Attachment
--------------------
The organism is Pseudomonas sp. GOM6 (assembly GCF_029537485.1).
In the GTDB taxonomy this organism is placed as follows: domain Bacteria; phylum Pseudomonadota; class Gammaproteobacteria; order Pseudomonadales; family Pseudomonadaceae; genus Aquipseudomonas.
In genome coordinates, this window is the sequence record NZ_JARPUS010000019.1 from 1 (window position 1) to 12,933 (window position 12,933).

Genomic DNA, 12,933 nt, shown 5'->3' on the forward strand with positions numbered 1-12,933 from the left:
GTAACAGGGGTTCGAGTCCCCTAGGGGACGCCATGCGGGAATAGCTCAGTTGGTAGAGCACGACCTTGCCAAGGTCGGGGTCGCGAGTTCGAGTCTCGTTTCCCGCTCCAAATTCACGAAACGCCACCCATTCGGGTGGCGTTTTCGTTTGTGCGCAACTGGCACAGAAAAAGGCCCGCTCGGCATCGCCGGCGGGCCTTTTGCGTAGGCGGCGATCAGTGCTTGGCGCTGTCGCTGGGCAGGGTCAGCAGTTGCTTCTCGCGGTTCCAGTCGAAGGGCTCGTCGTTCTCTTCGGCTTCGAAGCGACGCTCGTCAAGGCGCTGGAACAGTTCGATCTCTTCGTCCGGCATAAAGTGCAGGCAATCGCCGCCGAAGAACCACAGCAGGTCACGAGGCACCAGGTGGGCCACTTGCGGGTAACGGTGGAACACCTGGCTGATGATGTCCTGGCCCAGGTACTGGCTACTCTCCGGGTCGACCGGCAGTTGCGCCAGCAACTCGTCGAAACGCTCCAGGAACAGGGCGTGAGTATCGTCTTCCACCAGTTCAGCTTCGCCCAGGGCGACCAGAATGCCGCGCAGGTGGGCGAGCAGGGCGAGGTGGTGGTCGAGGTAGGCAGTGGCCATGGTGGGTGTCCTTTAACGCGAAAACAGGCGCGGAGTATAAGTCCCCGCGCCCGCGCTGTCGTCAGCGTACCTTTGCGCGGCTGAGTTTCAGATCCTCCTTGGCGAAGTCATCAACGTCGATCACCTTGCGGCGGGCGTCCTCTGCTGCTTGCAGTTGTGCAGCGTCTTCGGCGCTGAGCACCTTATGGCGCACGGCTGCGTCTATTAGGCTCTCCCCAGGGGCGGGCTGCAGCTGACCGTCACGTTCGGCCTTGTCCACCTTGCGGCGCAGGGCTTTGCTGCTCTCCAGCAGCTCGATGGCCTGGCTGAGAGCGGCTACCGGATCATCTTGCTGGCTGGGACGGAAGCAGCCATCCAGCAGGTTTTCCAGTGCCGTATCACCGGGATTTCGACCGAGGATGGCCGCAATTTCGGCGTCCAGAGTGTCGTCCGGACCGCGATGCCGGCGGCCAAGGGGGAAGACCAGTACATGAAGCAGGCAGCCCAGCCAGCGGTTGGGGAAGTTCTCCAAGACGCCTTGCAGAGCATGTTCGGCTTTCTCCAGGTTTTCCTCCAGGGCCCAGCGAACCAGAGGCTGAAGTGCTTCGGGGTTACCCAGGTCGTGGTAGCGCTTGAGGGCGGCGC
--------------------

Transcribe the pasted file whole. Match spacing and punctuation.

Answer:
The organism is Pseudomonas sp. GOM6 (assembly GCF_029537485.1).
In the GTDB taxonomy this organism is placed as follows: domain Bacteria; phylum Pseudomonadota; class Gammaproteobacteria; order Pseudomonadales; family Pseudomonadaceae; genus Aquipseudomonas.
In genome coordinates, this window is the sequence record NZ_JARPUS010000019.1 from 1 (window position 1) to 12,933 (window position 12,933).

Genomic DNA, 12,933 nt, shown 5'->3' on the forward strand with positions numbered 1-12,933 from the left:
GTAACAGGGGTTCGAGTCCCCTAGGGGACGCCATGCGGGAATAGCTCAGTTGGTAGAGCACGACCTTGCCAAGGTCGGGGTCGCGAGTTCGAGTCTCGTTTCCCGCTCCAAATTCACGAAACGCCACCCATTCGGGTGGCGTTTTCGTTTGTGCGCAACTGGCACAGAAAAAGGCCCGCTCGGCATCGCCGGCGGGCCTTTTGCGTAGGCGGCGATCAGTGCTTGGCGCTGTCGCTGGGCAGGGTCAGCAGTTGCTTCTCGCGGTTCCAGTCGAAGGGCTCGTCGTTCTCTTCGGCTTCGAAGCGACGCTCGTCAAGGCGCTGGAACAGTTCGATCTCTTCGTCCGGCATAAAGTGCAGGCAATCGCCGCCGAAGAACCACAGCAGGTCACGAGGCACCAGGTGGGCCACTTGCGGGTAACGGTGGAACACCTGGCTGATGATGTCCTGGCCCAGGTACTGGCTACTCTCCGGGTCGACCGGCAGTTGCGCCAGCAACTCGTCGAAACGCTCCAGGAACAGGGCGTGAGTATCGTCTTCCACCAGTTCAGCTTCGCCCAGGGCGACCAGAATGCCGCGCAGGTGGGCGAGCAGGGCGAGGTGGTGGTCGAGGTAGGCAGTGGCCATGGTGGGTGTCCTTTAACGCGAAAACAGGCGCGGAGTATAAGTCCCCGCGCCCGCGCTGTCGTCAGCGTACCTTTGCGCGGCTGAGTTTCAGATCCTCCTTGGCGAAGTCATCAACGTCGATCACCTTGCGGCGGGCGTCCTCTGCTGCTTGCAGTTGTGCAGCGTCTTCGGCGCTGAGCACCTTATGGCGCACGGCTGCGTCTATTAGGCTCTCCCCAGGGGCGGGCTGCAGCTGACCGTCACGTTCGGCCTTGTCCACCTTGCGGCGCAGGGCTTTGCTGCTCTCCAGCAGCTCGATGGCCTGGCTGAGAGCGGCTACCGGATCATCTTGCTGGCTGGGACGGAAGCAGCCATCCAGCAGGTTTTCCAGTGCCGTATCACCGGGATTTCGACCGAGGATGGCCGCAATTTCGGCGTCCAGAGTGTCGTCCGGACCGCGATGCCGGCGGCCAAGGGGGAAGACCAGTACATGAAGCAGGCAGCCCAGCCAGCGGTTGGGGAAGTTCTCCAAGACGCCTTGCAGAGCATGTTCGGCTTTCTCCAGGTTTTCCTCCAGGGCCCAGCGAACCAGAGGCTGAAGTGCTTCGGGGTTACCCAGGTCGTGGTAGCGCTTGAGGGCGGCGC